Friday Fiction: 100 Word Challenge

Friday Fiction: 100 Word Challenge

Friday Fiction: 100 Word Challenge

A quote for Friday: “Then shall the dust return to the earth as it was: and the spirit shall return unto God who gave it.” Ecclesiastes 12:7

I’ll start with a story …

The warm breeze swirling around her.

Her clothes were neatly folded, placed reverently among a struggling patch of wildflowers. She was alone, taking one long last look at the blue sky above, imaging the decaying buildings before her when they were new and bustling with people and purpose.

Abandoned, few but academics and historians visited. She came to wander the land and honor the memories that came to her through the countless years.

Yes, they now had the stars;

Yet …

Gentling her smile, she dissolved into a shower of lights.

The warm breeze swirling through, indifferent to her absence.


Now, it’s your turn.
featured image, cropped, by Oleksandr Pidvalnyi, Pexels license

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  • Fletch says:

    She was not the thing but only the illusion of the thing: a fiction made from color and light. Her purpose: to be a distraction – a bauble drawing the eye to the flashing moment rather than the gritty truth beneath it.

    While she swayed and strutted, all shimmery in blue – other forces were poised to attack. The enemy should have been watching, should have been ready, should have been careful – but instead he spent his time watching her as she pranced and twirled.

    Such was the master plan – to distract fallen humanity and to damn them with delights of the moment and thus to prevent them from preparing for eternity.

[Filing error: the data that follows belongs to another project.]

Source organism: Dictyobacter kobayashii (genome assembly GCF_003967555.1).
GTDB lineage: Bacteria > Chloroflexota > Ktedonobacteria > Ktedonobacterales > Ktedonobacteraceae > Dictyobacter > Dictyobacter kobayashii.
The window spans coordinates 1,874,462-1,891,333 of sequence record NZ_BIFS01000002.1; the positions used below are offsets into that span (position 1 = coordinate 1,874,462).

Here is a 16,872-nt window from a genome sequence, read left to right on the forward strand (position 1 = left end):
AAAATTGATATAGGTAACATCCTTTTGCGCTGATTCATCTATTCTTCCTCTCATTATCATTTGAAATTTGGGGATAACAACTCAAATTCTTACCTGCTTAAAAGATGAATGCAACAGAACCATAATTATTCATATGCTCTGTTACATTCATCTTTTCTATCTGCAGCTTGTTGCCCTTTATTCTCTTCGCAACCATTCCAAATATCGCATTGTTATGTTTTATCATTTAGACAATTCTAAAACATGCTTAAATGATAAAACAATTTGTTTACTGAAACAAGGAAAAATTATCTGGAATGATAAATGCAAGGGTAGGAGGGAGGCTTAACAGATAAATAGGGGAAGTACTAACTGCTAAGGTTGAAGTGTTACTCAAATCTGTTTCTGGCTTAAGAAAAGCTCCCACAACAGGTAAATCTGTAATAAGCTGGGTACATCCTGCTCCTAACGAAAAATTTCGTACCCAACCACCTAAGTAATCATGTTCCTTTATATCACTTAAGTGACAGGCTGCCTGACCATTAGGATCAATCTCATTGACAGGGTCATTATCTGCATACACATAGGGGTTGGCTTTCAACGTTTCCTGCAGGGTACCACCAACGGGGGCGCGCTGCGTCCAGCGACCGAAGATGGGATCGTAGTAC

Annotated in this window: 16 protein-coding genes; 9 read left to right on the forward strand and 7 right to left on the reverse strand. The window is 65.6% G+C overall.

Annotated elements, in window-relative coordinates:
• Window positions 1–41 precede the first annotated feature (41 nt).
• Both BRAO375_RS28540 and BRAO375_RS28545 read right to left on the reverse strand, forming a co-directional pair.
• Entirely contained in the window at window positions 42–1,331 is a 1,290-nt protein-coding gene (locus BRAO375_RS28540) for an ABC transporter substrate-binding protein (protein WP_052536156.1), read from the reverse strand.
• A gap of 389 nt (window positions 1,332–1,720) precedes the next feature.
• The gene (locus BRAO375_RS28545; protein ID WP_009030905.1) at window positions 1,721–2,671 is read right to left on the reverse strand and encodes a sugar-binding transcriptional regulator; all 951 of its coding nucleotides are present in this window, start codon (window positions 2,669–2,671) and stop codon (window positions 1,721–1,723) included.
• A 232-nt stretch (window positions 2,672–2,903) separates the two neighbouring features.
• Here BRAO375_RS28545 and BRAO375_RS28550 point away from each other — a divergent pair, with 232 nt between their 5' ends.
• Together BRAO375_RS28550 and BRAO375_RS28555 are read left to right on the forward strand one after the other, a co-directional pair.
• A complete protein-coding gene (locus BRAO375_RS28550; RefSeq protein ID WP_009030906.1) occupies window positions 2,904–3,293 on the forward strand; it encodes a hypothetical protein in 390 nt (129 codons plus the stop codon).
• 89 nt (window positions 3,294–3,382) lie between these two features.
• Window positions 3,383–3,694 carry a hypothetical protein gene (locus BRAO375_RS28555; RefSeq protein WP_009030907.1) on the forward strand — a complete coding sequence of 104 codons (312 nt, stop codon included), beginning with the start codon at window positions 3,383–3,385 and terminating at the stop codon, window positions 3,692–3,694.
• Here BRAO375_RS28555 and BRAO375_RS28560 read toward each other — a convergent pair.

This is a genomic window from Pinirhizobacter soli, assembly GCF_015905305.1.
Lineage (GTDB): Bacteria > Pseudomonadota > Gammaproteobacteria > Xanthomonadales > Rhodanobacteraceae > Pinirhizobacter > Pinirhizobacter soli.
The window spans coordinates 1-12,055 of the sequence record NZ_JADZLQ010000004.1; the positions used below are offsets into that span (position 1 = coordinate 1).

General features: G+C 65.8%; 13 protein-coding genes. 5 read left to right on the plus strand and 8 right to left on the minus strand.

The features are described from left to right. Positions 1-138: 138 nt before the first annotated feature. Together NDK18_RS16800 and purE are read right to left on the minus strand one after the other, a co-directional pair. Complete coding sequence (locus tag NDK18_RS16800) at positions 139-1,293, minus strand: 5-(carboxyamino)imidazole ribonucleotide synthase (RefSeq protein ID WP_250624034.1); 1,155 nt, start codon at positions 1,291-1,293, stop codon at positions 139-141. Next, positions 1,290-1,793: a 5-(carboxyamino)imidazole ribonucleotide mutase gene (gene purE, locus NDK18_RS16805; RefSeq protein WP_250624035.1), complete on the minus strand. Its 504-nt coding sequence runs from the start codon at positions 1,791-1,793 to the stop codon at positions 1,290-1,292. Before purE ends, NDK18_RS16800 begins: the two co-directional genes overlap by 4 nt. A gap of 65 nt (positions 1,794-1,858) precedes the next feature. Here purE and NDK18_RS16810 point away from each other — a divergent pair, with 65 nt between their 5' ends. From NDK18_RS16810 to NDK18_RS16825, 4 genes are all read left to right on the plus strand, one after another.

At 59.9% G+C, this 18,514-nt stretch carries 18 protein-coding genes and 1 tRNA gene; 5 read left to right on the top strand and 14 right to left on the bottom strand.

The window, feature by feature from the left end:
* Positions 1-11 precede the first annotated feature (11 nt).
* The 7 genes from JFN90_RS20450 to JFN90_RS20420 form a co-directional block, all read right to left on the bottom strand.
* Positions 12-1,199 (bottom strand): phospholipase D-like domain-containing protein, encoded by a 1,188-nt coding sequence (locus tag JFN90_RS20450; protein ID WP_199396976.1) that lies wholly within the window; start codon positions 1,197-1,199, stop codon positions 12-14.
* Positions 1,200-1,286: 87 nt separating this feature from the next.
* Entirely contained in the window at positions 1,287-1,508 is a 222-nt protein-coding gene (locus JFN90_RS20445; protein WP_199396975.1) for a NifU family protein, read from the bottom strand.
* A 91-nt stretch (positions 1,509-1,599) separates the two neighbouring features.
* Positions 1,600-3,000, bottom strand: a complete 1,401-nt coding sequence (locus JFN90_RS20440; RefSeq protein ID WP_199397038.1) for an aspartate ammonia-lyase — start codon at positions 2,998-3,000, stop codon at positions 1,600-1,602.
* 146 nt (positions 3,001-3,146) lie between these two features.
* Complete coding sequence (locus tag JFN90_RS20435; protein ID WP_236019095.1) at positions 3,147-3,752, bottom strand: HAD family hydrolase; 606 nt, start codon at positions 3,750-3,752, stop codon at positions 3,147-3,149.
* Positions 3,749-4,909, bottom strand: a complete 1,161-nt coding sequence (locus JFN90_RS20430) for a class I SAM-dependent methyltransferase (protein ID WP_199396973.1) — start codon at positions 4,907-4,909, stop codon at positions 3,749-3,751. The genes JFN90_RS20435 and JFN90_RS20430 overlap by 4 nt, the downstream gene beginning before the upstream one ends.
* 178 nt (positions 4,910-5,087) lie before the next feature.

• Cameron says:

    (It’ll be longer than 100 words, but what the hell?)

    The sun had risen and was beginning to warm the stones of the old temple. Heather stepped out with her hand outstretched as if welcoming the new day. Behind her, the photographer snapped away.

    The shopkeeper had been so happy to fit her with the dress. The people she passed on the street asked to take pictures with her. It was exciting to them to see a Westerner wearing their clothing and taking the time to learn about their country.

    When the pictures were published, people she thought friends shrieked accusations of “colonialism” and “cultural appropriation.” Her real friends only focused on how good the pictures looked and asking her about the people.

  • Newtonius says:

    When I was in Thailand, the president called me for my advice about a border wall. Apinya, my Thai friend, and I spent the day walking through old temples and other ruins—I always a few yards behind her. The next day, the president called me back for my opinion. I said, “The wall should be brick with an earthy skin-tone. It shouldn’t be straight, but rather have undulating curves and firm columnar thighs—I mean pillars. As for the rump parts—er, ramparts—and the breasts—er, breastworks—you’re a better judge of that than I, Mr. President.”

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